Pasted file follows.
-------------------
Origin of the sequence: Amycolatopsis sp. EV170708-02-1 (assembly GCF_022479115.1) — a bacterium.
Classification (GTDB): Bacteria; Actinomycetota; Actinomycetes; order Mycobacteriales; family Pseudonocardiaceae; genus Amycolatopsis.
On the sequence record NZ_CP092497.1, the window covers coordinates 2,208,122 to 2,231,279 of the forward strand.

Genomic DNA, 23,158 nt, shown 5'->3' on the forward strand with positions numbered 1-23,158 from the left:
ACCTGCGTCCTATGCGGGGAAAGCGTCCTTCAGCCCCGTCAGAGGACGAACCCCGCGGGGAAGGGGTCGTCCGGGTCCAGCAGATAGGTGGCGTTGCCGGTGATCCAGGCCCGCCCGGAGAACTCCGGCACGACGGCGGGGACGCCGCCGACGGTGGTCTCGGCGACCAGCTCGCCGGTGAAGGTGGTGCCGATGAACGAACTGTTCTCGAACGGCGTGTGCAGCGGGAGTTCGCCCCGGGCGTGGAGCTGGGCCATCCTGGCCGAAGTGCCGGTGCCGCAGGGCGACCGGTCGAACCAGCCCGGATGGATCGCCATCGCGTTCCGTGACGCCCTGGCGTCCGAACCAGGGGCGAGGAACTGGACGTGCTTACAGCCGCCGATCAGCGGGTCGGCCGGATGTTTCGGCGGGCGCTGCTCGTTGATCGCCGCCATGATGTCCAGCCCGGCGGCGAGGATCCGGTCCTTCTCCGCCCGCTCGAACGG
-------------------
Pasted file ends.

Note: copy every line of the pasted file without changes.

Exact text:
Origin of the sequence: Amycolatopsis sp. EV170708-02-1 (assembly GCF_022479115.1) — a bacterium.
Classification (GTDB): Bacteria; Actinomycetota; Actinomycetes; order Mycobacteriales; family Pseudonocardiaceae; genus Amycolatopsis.
On the sequence record NZ_CP092497.1, the window covers coordinates 2,208,122 to 2,231,279 of the forward strand.

Genomic DNA, 23,158 nt, shown 5'->3' on the forward strand with positions numbered 1-23,158 from the left:
ACCTGCGTCCTATGCGGGGAAAGCGTCCTTCAGCCCCGTCAGAGGACGAACCCCGCGGGGAAGGGGTCGTCCGGGTCCAGCAGATAGGTGGCGTTGCCGGTGATCCAGGCCCGCCCGGAGAACTCCGGCACGACGGCGGGGACGCCGCCGACGGTGGTCTCGGCGACCAGCTCGCCGGTGAAGGTGGTGCCGATGAACGAACTGTTCTCGAACGGCGTGTGCAGCGGGAGTTCGCCCCGGGCGTGGAGCTGGGCCATCCTGGCCGAAGTGCCGGTGCCGCAGGGCGACCGGTCGAACCAGCCCGGATGGATCGCCATCGCGTTCCGTGACGCCCTGGCGTCCGAACCAGGGGCGAGGAACTGGACGTGCTTACAGCCGCCGATCAGCGGGTCGGCCGGATGTTTCGGCGGGCGCTGCTCGTTGATCGCCGCCATGATGTCCAGCCCGGCGGCGAGGATCCGGTCCTTCTCCGCCCGCTCGAACGG